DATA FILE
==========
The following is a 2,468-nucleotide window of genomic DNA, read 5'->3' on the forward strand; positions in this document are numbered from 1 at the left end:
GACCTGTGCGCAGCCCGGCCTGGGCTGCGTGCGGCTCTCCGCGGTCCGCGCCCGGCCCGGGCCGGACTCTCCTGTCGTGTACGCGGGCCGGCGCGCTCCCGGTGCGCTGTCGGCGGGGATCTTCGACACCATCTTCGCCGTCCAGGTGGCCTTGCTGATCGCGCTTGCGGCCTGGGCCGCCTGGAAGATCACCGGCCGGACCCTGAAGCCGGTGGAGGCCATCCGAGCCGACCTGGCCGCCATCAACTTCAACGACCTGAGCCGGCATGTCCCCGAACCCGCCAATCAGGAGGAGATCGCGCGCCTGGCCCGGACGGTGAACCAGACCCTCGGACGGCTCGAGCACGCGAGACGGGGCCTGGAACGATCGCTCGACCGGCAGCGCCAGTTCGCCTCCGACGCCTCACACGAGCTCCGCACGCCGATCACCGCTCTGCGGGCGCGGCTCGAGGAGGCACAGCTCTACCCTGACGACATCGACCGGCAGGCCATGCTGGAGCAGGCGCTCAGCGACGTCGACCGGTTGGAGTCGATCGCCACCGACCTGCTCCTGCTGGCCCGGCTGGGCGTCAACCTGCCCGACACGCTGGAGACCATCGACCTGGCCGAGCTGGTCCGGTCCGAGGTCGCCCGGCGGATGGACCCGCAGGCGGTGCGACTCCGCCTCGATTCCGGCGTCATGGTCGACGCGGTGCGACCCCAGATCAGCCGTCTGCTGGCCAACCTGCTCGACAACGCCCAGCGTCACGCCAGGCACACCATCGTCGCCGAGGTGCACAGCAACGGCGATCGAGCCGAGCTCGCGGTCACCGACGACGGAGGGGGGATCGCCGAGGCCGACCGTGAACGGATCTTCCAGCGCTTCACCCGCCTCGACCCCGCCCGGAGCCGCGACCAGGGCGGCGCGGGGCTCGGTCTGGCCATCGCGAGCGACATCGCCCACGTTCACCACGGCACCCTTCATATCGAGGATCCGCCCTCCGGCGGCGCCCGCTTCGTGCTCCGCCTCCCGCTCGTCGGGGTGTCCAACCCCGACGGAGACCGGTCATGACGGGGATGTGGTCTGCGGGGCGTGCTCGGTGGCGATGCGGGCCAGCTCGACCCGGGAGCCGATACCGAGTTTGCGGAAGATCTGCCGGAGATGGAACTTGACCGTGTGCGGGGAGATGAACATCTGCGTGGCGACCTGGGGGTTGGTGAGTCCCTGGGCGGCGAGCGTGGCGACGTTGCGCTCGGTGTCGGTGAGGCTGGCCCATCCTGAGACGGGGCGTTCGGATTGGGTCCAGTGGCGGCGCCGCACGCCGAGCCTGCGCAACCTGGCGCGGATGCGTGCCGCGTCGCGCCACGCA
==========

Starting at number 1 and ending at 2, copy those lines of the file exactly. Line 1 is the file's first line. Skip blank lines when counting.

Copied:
The following is a 2,468-nucleotide window of genomic DNA, read 5'->3' on the forward strand; positions in this document are numbered from 1 at the left end:
GACCTGTGCGCAGCCCGGCCTGGGCTGCGTGCGGCTCTCCGCGGTCCGCGCCCGGCCCGGGCCGGACTCTCCTGTCGTGTACGCGGGCCGGCGCGCTCCCGGTGCGCTGTCGGCGGGGATCTTCGACACCATCTTCGCCGTCCAGGTGGCCTTGCTGATCGCGCTTGCGGCCTGGGCCGCCTGGAAGATCACCGGCCGGACCCTGAAGCCGGTGGAGGCCATCCGAGCCGACCTGGCCGCCATCAACTTCAACGACCTGAGCCGGCATGTCCCCGAACCCGCCAATCAGGAGGAGATCGCGCGCCTGGCCCGGACGGTGAACCAGACCCTCGGACGGCTCGAGCACGCGAGACGGGGCCTGGAACGATCGCTCGACCGGCAGCGCCAGTTCGCCTCCGACGCCTCACACGAGCTCCGCACGCCGATCACCGCTCTGCGGGCGCGGCTCGAGGAGGCACAGCTCTACCCTGACGACATCGACCGGCAGGCCATGCTGGAGCAGGCGCTCAGCGACGTCGACCGGTTGGAGTCGATCGCCACCGACCTGCTCCTGCTGGCCCGGCTGGGCGTCAACCTGCCCGACACGCTGGAGACCATCGACCTGGCCGAGCTGGTCCGGTCCGAGGTCGCCCGGCGGATGGACCCGCAGGCGGTGCGACTCCGCCTCGATTCCGGCGTCATGGTCGACGCGGTGCGACCCCAGATCAGCCGTCTGCTGGCCAACCTGCTCGACAACGCCCAGCGTCACGCCAGGCACACCATCGTCGCCGAGGTGCACAGCAACGGCGATCGAGCCGAGCTCGCGGTCACCGACGACGGAGGGGGGATCGCCGAGGCCGACCGTGAACGGATCTTCCAGCGCTTCACCCGCCTCGACCCCGCCCGGAGCCGCGACCAGGGCGGCGCGGGGCTCGGTCTGGCCATCGCGAGCGACATCGCCCACGTTCACCACGGCACCCTTCATATCGAGGATCCGCCCTCCGGCGGCGCCCGCTTCGTGCTCCGCCTCCCGCTCGTCGGGGTGTCCAACCCCGACGGAGACCGGTCATGACGGGGATGTGGTCTGCGGGGCGTGCTCGGTGGCGATGCGGGCCAGCTCGACCCGGGAGCCGATACCGAGTTTGCGGAAGATCTGCCGGAGATGGAACTTGACCGTGTGCGGGGAGATGAACATCTGCGTGGCGACCTGGGGGTTGGTGAGTCCCTGGGCGGCGAGCGTGGCGACGTTGCGCTCGGTGTCGGTGAGGCTGGCCCATCCTGAGACGGGGCGTTCGGATTGGGTCCAGTGGCGGCGCCGCACGCCGAGCCTGCGCAACCTGGCGCGGATGCGTGCCGCGTCGCGCCACGCA